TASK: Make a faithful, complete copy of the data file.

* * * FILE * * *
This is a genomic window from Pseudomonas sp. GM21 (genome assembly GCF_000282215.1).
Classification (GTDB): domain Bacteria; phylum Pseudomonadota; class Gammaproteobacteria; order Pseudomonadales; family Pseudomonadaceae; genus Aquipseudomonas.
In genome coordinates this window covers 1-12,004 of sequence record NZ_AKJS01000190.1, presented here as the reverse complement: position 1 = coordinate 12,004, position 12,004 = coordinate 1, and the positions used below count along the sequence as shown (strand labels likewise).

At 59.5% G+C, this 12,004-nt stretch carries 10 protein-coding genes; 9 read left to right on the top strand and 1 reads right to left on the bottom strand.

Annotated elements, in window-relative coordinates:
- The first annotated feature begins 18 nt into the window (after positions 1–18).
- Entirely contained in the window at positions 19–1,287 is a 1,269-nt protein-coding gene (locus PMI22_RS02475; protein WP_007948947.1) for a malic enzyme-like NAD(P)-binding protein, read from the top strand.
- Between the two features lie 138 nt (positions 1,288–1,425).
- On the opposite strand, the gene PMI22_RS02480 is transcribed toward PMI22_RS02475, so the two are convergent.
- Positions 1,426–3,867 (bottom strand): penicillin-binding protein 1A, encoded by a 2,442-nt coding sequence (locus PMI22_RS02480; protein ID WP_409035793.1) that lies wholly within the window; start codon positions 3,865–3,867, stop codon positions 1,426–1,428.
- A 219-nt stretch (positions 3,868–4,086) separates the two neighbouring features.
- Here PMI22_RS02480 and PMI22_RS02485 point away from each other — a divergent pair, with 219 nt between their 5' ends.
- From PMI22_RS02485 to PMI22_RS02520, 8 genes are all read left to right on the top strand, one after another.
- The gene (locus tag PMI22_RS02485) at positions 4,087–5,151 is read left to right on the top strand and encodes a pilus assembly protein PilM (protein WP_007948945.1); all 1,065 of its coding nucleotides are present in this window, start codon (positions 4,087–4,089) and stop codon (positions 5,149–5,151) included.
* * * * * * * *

This is a genomic window from Pseudomonas sp. GM21 (genome assembly GCF_000282215.1).
Classification (GTDB): domain Bacteria; phylum Pseudomonadota; class Gammaproteobacteria; order Pseudomonadales; family Pseudomonadaceae; genus Aquipseudomonas.
In genome coordinates this window covers 1-12,004 of sequence record NZ_AKJS01000190.1, presented here as the reverse complement: position 1 = coordinate 12,004, position 12,004 = coordinate 1, and the positions used below count along the sequence as shown (strand labels likewise).

At 59.5% G+C, this 12,004-nt stretch carries 10 protein-coding genes; 9 read left to right on the top strand and 1 reads right to left on the bottom strand.

Annotated elements, in window-relative coordinates:
- The first annotated feature begins 18 nt into the window (after positions 1–18).
- Entirely contained in the window at positions 19–1,287 is a 1,269-nt protein-coding gene (locus PMI22_RS02475; protein WP_007948947.1) for a malic enzyme-like NAD(P)-binding protein, read from the top strand.
- Between the two features lie 138 nt (positions 1,288–1,425).
- On the opposite strand, the gene PMI22_RS02480 is transcribed toward PMI22_RS02475, so the two are convergent.
- Positions 1,426–3,867 (bottom strand): penicillin-binding protein 1A, encoded by a 2,442-nt coding sequence (locus PMI22_RS02480; protein ID WP_409035793.1) that lies wholly within the window; start codon positions 3,865–3,867, stop codon positions 1,426–1,428.
- A 219-nt stretch (positions 3,868–4,086) separates the two neighbouring features.
- Here PMI22_RS02480 and PMI22_RS02485 point away from each other — a divergent pair, with 219 nt between their 5' ends.
- From PMI22_RS02485 to PMI22_RS02520, 8 genes are all read left to right on the top strand, one after another.
- The gene (locus tag PMI22_RS02485) at positions 4,087–5,151 is read left to right on the top strand and encodes a pilus assembly protein PilM (protein WP_007948945.1); all 1,065 of its coding nucleotides are present in this window, start codon (positions 4,087–4,089) and stop codon (positions 5,149–5,151) included.